BACKGROUND : Hearing loss is one of the most common developmental disorders identifiable
at birth with its prevalence increasing throughout school years. However, early detection
programs are mostly unavailable in low- and middle-income countries (LMICs) where more
than 80% of children with hearing loss reside.
OBJECTIVE : This study investigated the feasibility of a smartphone-based hearing screening
program for preschool children operated by community healthcare workers (CHWs) in
community-based early childhood development (ECD) centers.
METHOD : Five CHWs were trained to map ECD centers and conduct smartphone-based
hearing screenings within a poor community in South Africa over a 12-month period. The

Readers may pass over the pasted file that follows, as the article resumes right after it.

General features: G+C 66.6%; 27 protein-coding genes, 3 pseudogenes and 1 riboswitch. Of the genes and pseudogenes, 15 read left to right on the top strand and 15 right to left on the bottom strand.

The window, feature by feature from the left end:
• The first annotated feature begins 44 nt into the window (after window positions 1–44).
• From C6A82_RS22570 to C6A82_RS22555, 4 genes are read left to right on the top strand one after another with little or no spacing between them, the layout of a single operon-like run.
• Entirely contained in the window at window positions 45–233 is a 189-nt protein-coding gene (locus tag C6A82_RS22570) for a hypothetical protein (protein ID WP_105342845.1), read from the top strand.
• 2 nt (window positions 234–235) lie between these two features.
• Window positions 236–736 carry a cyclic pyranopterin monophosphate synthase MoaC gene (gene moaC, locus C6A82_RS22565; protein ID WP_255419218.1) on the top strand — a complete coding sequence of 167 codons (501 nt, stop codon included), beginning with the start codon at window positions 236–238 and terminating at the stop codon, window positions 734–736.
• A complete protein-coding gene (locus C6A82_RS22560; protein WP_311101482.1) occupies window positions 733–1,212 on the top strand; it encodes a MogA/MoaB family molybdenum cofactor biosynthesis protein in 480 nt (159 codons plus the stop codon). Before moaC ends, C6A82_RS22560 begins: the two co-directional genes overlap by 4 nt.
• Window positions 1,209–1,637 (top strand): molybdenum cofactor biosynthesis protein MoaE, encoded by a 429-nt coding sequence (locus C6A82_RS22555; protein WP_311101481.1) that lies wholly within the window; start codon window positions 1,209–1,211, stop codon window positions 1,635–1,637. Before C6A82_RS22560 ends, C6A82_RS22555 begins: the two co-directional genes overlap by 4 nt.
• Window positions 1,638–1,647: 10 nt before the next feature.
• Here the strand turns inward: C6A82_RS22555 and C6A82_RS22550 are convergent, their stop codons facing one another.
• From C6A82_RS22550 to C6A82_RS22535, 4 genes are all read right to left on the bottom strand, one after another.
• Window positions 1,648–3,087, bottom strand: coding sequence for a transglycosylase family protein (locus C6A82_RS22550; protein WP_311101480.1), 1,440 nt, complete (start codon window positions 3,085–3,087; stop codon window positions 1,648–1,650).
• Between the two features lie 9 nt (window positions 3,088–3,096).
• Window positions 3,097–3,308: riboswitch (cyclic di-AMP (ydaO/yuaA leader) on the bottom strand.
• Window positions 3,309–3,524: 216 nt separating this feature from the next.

hearScreenTM smartphone application employed automated test protocols operating on lowcost
smartphones. A cloud-based data management and referral function allowed for remote
monitoring for surveillance and follow up.
RESULTS : 6424 children (3–6 years) were screened for hearing loss with an overall referral rate
of 24.9%. Only 39.4% of these children attended their follow-up appointment at a local clinic,
of whom 40.5% referred on their second screening. Logistic regression analysis indicated that
age, gender and environmental noise levels (1 kHz) had a significant effect on referral rates
(p < 0.05). The quality index reflecting test operator test quality increased during the first few
months of testing.
CONCLUSION : Smartphone-based hearing screening can be used by CHWs to detect unidentified
children affected by hearing loss within ECD centers. Active noise monitoring, quality
indices of test operators and cloud-based data management and referral features of the
hearScreenTM application allows for the asynchronous management of hearing screenings